Kimberly Wallace wrote a fantastic piece for Official Xbox Magazine on monday. I won’t spoil any of it, except briefy mentioning that the article deals, partially, with one of the reasons she plays games, and uses them as a kind of coping mechanism where all else has failed her. It got me thinking about my own reasons for playing games.
Something very interesting has happened to me over the last, say, 3 years. All my life I’ve been an avid film buff–I even went to film school, and genuinely intended on making film direction the sole focus of my life…but that desire has largely left me entirely. I still like the medium of film, and maybe I’ll get back into making Smosh-esque skits like I did in high school, but in the last few years films have just become boring. Every now and then I get excited about a movie like the Hunger Games, but in that case the delivery mechanism is irrelevant to my appreciation of the story–or the gameplay implications of the story.
Although I will grant you that I was quite impressed with the direction, and editing of the Hunger Games. I guess there is still a part of me that gets off on that.
But I cannot deny that, on the whole, I just cannot generate an interest in film anymore. The longform of television still holds some favor with me, but even then I often find myself giving up on shows I (think I) like after only a few episodes. I just don’t care.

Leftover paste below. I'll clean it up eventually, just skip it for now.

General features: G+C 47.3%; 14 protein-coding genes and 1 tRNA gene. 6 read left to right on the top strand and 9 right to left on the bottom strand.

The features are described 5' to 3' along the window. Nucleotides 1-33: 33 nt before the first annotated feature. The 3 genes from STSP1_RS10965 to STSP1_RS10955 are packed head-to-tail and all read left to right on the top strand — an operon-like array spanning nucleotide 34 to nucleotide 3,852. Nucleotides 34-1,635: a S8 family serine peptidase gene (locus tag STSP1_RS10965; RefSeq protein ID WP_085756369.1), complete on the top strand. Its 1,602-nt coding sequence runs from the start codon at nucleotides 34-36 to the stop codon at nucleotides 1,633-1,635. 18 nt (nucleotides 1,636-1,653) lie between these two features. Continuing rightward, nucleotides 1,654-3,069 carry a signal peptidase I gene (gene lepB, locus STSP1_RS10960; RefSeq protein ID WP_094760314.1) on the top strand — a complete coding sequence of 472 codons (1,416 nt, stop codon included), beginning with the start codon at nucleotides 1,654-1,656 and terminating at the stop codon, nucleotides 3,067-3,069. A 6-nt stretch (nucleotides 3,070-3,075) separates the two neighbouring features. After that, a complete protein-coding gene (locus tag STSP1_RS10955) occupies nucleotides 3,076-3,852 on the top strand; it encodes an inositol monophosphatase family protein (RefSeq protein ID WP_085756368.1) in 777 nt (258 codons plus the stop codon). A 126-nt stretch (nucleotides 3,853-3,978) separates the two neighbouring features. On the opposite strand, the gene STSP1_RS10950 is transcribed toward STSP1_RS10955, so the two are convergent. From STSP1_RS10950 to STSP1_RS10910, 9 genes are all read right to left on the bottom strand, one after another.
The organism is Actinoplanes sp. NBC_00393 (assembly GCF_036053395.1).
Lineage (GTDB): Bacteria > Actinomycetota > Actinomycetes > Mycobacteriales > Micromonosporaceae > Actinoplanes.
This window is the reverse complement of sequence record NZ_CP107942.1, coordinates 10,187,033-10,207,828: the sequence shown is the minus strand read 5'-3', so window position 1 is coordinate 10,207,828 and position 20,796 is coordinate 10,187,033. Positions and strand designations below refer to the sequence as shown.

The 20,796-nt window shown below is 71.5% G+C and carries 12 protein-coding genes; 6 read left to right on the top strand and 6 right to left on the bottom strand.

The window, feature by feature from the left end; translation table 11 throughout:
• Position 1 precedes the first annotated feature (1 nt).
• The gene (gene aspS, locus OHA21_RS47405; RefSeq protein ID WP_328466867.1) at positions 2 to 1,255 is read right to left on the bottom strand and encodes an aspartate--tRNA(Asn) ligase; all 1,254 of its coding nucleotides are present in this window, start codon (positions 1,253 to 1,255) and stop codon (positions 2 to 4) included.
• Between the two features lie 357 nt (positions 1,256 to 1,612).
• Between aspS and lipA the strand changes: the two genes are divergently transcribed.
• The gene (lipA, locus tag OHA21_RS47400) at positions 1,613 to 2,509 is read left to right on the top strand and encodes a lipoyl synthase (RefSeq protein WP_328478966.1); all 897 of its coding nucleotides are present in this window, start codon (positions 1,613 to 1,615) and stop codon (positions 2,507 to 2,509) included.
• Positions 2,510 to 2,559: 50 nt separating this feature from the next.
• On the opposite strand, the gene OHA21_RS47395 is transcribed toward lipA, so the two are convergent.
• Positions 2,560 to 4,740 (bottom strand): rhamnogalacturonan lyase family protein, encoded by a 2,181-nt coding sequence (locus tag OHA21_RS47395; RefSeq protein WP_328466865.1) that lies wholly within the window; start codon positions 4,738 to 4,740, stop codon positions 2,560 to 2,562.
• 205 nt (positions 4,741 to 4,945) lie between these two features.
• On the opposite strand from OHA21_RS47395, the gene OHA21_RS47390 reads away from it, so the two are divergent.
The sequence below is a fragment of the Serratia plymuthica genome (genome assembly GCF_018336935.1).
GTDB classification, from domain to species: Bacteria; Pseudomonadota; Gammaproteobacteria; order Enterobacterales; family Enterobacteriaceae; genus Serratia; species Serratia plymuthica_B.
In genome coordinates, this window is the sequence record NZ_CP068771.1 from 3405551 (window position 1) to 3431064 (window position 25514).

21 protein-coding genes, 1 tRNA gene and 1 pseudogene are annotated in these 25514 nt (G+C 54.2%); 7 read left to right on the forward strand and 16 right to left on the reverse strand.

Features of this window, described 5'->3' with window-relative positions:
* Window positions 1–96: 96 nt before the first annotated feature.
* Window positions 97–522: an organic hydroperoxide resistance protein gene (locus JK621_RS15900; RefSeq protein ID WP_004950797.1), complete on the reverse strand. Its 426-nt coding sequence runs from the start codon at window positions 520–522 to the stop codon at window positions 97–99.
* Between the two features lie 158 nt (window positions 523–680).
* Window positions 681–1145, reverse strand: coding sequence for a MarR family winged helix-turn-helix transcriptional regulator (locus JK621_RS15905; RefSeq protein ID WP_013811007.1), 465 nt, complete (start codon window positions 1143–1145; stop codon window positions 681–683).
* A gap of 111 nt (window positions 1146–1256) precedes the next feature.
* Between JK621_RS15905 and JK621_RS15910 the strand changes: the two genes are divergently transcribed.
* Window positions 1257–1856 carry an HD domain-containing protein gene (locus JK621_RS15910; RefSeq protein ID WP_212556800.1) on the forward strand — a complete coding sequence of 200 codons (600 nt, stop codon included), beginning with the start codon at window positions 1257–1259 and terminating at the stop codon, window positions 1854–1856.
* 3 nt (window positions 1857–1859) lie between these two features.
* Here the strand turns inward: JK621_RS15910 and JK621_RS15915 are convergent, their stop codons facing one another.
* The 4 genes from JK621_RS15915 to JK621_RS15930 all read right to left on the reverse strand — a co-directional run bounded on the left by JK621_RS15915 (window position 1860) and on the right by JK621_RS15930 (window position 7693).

Meanwhile, my interest in games has grown more and more potent. I’ve always been interested in games, and interactivity in general–before film I studied web development–but it’s only been recently (3/22 years) that I’ve replaced films with games. I used to hold them as seperate entities, for different moods I was in…but now I would say 99% of the time I would rather play a game than do anything else.
Why though? What do I get from games that I don’t get from films? You could argue that it’s just completely random…but I don’t think that’s intellectually honest.
No: the difference is that I am significantly more narcissistic than I was before.
Hah! I don’t mean that in the way you might think! When I examine my life I can see that the last few years I’ve become a lot less interested in socializing, and much more interested in “producing.” The period of my life when I was most interested in film was also the period of my life where I had much more of an interest in hanging out with friends. I spent a lot of time going to parties, and a lot of time gossiping; I had a huge interest in other people, and their lives. I was also generally more passive; arguing less, doing less. I was going to school preparing to do things.
Well now I do do things. The last few years of college I became much more involved with student politics, and created all kinds of personal projects. I stopped gossiping, for the most part, and stopped “hanging out” in favor of doing some kind of activity (a lot of these projects involved my friends in some way).
This point has been beaten to death, but in video games you are participating. I think it makes sense that as I became more and more interested in “life” I became more interested in entertaining myself with something that excited my mind the same way as the exciting work I was doing.
The funny thing is, that’s the exact opposite of what people often say is wrong with gamers: that they’re disengaged from life. Is it possible that someone’s interest in the medium is actually directly related to their interest in “the world?” I think this could be true.
You can gain a lot of insight into yourself when you examine your relationship to entertainment. I’d love to hear a rebuttal from someone who’s more of a film buff.